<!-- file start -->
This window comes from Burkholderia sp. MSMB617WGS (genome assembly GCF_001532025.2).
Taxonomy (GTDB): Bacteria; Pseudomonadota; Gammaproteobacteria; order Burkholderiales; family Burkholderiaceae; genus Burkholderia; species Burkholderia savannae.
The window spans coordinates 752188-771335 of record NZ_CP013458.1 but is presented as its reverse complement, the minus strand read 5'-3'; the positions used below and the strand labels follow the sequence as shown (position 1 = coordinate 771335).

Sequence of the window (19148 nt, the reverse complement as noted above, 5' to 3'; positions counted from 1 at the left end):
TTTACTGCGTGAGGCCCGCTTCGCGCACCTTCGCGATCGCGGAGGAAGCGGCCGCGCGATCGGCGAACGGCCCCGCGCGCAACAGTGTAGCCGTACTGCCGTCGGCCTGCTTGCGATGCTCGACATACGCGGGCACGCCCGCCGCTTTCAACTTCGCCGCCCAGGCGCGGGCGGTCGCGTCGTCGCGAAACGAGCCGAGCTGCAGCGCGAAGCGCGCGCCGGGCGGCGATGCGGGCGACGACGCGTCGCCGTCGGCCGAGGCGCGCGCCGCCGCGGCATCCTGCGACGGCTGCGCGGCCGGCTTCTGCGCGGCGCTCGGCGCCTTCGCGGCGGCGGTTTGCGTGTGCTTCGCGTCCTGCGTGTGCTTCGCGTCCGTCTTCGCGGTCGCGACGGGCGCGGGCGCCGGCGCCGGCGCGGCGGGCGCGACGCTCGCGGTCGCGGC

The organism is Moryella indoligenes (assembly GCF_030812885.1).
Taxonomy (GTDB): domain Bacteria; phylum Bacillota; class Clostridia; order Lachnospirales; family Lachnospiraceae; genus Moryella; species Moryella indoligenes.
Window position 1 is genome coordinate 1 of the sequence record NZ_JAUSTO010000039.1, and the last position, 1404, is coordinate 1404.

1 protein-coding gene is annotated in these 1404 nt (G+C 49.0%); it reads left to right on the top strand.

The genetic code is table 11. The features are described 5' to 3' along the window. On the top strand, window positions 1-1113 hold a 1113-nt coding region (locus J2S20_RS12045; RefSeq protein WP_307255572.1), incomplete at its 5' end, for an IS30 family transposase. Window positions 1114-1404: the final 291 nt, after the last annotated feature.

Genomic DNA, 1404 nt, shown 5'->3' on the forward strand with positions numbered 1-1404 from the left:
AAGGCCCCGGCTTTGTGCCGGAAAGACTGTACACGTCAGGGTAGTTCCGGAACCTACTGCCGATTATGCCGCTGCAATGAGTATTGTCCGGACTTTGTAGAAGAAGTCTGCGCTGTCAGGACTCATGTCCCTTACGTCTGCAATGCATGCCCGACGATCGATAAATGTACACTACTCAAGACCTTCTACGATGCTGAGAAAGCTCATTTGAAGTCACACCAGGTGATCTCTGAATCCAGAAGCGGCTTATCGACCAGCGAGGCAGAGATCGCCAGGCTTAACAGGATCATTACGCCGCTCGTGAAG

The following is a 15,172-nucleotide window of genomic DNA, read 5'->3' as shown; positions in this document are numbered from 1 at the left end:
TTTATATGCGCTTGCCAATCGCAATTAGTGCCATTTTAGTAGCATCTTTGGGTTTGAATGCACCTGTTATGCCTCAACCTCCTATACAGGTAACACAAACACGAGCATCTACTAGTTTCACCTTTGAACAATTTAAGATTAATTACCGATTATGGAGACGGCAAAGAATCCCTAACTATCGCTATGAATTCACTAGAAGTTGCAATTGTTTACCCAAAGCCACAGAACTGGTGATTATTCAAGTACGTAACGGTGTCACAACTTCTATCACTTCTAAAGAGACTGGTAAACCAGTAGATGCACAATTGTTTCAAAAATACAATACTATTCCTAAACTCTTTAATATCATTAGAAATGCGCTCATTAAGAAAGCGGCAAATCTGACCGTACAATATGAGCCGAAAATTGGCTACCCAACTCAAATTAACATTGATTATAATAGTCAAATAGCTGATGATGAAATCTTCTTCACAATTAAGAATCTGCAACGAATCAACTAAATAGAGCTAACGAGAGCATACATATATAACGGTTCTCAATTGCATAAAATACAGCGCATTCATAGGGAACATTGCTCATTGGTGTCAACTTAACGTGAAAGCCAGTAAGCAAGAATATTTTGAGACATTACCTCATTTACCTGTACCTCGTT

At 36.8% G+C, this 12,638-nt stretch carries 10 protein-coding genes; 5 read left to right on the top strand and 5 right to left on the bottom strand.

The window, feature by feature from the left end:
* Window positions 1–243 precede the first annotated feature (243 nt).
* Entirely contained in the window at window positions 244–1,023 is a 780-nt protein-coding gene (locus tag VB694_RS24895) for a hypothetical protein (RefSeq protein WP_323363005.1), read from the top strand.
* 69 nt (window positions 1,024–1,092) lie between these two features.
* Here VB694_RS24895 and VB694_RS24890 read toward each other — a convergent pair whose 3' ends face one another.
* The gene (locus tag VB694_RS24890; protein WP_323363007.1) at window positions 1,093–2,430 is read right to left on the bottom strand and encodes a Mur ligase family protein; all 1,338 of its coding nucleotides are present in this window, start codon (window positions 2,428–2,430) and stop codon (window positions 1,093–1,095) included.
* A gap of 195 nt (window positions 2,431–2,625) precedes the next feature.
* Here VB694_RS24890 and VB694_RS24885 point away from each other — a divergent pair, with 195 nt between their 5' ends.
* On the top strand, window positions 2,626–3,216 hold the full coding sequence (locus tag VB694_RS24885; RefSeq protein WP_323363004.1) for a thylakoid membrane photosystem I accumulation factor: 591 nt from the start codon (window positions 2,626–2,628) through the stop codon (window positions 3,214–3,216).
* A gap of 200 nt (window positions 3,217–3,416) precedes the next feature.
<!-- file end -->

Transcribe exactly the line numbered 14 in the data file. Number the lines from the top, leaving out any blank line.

TTTATATGCGCTTGCCAATCGCAATTAGTGCCATTTTAGTAGCATCTTTGGGTTTGAATGCACCTGTTATGCCTCAACCTCCTATACAGGTAACACAAACACGAGCATCTACTAGTTTCACCTTTGAACAATTTAAGATTAATTACCGATTATGGAGACGGCAAAGAATCCCTAACTATCGCTATGAATTCACTAGAAGTTGCAATTGTTTACCCAAAGCCACAGAACTGGTGATTATTCAAGTACGTAACGGTGTCACAACTTCTATCACTTCTAAAGAGACTGGTAAACCAGTAGATGCACAATTGTTTCAAAAATACAATACTATTCCTAAACTCTTTAATATCATTAGAAATGCGCTCATTAAGAAAGCGGCAAATCTGACCGTACAATATGAGCCGAAAATTGGCTACCCAACTCAAATTAACATTGATTATAATAGTCAAATAGCTGATGATGAAATCTTCTTCACAATTAAGAATCTGCAACGAATCAACTAAATAGAGCTAACGAGAGCATACATATATAACGGTTCTCAATTGCATAAAATACAGCGCATTCATAGGGAACATTGCTCATTGGTGTCAACTTAACGTGAAAGCCAGTAAGCAAGAATATTTTGAGACATTACCTCATTTACCTGTACCTCGTT